Close your eyes, take a deep realizing breath: try to recall the last time you were able to roam outside barefoot or cannonball into an icy lake sans cell phone and surrounded by your closest buds. For most of us, those memories, if we have them at all, are quite fuzzy since they most likely took place ages ago. Rashad, Ron, and Shequeita Frazier want to bring those grainy memories into focus with new adventure company, Camp Yoshi, launched in 2020 and aimed at creating experiences where Black and brown folks can connect with nature in a safe, trusting environment.
Meant to conjure up the idea of a whimsical fun place, Camp Yoshi was founded by brothers Ron and Rashad Frazier, and runs with the help of Shequeita Frazier, Rashad’s wife. With both extended trips and long-weekend style microadventures, the team aims to remove traditional barriers and make each outdoor experience as comfortable and welcoming as possible.
Partners like Snow Peak and it. Vanishes provide guests with all the gear they need, restaurant quality food and drink is prepared by Rashad, a professional chef, and itineraries are well-scouted and appropriately vetted. By design, Camp Yoshi is for guests of all experience and comfort levels.
While the two brothers grew up in North Carolina with a penchant for the outdoors—“we joke that we spent pretty much everyday in the summer in swim trunks and a life jacket,” says Ron—the company's approach is also informed by Shequeita, who brings a different perspective. “I am like the poster child that’s definitely afraid of camping,” she tells us over a recent call. But that’s changing, and with Camp Yoshi, she sees an opportunity to inspire others to become more comfortable outdoors, too. “Through my experiences I am reaching out to our target consumer and telling them they belong here.”
The warmth and joy of days spent outside in the closeness of loved ones, is the same experience they work to recreate for folks who sign up for Camp Yoshi. The benefits of such positive, intimate environments has become even more apparent during the pandemic.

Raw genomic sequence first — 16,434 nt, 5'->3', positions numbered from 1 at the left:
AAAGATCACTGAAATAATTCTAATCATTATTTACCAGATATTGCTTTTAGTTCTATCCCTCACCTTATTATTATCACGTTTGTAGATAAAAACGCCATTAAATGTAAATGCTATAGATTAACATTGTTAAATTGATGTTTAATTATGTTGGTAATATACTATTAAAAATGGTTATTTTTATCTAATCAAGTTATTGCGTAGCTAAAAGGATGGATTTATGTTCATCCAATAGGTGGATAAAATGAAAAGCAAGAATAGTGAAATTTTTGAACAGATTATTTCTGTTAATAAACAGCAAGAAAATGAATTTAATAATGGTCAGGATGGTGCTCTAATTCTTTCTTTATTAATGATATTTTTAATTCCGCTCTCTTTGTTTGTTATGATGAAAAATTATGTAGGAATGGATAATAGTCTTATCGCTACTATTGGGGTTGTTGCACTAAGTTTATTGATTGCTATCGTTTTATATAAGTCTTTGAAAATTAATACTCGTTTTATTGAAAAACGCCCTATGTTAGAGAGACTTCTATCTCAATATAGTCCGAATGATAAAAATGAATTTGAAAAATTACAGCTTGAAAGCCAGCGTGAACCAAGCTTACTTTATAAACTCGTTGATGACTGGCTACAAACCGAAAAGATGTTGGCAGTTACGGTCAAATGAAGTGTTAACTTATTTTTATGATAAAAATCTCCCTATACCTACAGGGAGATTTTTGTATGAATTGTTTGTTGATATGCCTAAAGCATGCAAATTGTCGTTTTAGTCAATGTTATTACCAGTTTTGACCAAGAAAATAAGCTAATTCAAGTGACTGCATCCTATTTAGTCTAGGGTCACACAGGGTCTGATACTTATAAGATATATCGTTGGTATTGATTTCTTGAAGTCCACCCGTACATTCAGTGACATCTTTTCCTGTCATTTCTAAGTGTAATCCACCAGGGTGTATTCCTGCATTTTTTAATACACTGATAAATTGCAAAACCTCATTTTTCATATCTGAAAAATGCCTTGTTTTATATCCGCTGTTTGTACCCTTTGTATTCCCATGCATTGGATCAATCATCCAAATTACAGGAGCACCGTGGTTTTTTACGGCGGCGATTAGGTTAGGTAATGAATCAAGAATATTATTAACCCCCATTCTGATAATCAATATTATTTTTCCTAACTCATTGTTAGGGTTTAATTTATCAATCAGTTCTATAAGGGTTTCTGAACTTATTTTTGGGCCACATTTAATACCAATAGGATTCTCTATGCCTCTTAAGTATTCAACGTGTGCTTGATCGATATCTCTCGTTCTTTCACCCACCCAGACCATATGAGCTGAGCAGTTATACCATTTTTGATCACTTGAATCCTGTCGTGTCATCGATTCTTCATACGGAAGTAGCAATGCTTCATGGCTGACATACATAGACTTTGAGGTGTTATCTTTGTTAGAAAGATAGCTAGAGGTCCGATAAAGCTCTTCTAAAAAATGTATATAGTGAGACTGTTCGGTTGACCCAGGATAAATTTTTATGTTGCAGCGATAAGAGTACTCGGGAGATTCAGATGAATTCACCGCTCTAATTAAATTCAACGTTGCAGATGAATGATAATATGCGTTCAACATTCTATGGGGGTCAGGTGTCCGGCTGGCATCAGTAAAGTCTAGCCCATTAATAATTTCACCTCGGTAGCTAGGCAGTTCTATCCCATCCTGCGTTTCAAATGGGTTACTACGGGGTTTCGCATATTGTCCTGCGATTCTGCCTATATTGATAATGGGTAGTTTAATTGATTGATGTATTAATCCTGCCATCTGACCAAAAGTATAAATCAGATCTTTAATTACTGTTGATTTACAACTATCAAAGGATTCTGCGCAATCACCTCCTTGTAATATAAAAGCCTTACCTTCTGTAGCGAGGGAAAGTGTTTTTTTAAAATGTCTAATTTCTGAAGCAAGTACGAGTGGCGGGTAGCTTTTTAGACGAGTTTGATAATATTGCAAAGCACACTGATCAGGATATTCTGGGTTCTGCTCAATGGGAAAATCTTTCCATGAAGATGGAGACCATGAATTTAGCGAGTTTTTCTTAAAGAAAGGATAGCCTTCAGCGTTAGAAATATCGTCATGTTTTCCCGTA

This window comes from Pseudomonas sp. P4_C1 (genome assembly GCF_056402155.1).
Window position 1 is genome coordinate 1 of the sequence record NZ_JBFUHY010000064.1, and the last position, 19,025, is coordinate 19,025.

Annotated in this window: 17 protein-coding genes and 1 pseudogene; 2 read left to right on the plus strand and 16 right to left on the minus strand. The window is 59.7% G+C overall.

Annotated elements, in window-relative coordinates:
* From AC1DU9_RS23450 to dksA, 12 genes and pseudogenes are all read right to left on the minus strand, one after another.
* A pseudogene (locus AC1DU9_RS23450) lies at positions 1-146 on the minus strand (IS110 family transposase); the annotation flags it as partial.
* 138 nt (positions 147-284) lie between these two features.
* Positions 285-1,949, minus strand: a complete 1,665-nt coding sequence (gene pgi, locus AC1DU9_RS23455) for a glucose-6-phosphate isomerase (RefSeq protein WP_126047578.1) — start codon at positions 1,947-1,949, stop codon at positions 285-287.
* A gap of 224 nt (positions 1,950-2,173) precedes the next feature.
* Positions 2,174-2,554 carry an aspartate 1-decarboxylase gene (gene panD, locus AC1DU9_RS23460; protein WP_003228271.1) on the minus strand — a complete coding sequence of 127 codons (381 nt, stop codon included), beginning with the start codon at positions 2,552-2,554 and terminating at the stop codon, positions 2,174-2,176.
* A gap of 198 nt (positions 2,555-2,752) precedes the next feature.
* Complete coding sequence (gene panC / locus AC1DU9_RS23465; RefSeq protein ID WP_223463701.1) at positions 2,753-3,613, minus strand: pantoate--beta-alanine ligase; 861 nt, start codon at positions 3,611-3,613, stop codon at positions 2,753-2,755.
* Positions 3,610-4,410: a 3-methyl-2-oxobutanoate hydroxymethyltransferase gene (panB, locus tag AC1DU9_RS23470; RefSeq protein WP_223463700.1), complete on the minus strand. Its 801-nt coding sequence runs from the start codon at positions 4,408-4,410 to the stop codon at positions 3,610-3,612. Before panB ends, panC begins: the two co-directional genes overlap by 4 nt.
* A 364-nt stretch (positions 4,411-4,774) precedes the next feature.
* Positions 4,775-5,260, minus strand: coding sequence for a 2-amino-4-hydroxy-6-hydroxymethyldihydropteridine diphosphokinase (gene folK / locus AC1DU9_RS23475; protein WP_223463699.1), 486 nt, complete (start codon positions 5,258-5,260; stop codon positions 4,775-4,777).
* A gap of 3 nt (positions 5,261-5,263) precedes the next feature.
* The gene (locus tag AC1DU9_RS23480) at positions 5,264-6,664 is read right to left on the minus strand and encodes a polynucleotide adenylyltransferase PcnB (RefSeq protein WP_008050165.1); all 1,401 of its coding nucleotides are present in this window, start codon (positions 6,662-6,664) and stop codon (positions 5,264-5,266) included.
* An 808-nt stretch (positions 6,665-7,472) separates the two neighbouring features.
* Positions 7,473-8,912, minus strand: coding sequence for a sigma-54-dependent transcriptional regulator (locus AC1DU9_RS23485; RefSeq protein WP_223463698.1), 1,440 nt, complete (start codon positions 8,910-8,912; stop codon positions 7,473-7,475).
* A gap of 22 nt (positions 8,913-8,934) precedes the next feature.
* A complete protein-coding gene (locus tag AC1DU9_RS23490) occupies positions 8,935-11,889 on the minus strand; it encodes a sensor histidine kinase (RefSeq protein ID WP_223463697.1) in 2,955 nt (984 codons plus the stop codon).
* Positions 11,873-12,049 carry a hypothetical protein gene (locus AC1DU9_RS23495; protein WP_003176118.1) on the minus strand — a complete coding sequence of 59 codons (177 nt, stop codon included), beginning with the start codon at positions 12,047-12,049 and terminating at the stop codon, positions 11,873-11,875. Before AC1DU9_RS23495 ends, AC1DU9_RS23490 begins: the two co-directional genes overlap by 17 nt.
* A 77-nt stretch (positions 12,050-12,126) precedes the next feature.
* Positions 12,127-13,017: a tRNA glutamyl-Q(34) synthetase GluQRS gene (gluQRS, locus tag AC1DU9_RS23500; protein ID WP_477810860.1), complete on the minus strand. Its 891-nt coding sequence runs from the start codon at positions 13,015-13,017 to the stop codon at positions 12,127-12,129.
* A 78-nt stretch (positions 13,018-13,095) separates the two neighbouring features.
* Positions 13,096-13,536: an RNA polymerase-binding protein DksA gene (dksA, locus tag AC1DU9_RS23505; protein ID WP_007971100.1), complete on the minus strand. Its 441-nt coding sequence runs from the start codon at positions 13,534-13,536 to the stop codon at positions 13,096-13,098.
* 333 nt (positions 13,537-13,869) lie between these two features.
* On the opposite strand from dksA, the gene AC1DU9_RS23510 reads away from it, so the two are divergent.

“Last year was the year of the pivot. The world is upside down, so you have to figure out what you really want to do. The timing was just perfect, having more free time to think of ideas and see what was available,” Rashad says of when the call to, formally, start Camp Yoshi became too loud to ignore. Since launch, coverage of the first initial trips has been hard for us—and many others—to ignore, too.
"Amazing food, amazing textures, amazing cocktails, and locations that are flat out amazing. It’s all about the element of surprise with Camp Yoshi." - Shequeita Frazier
While all of Camp Yoshi’s 2021 trips are currently booked up, the team is still hard at work refining those itineraries to ensure one-of-a-kind experiences—and dreaming up new ones for 2022. “We’ve been focused on trip planning and have made it a point to reach out to various partners and local outdoor organizations,” Ron explains. During the crew’s most recent trip to Sedona, Arizona the time was spent training staff and ensuring everyone continually stays prepared for the unexpected.
Keep reading to learn how transformational experiences with nature turned into a thriving business and the astoundingly simple, yet motivating, advice Rashad, Ron, and Shequeita have for Black folks yearning to get outside.
How would you describe Camp Yoshi in one sentence?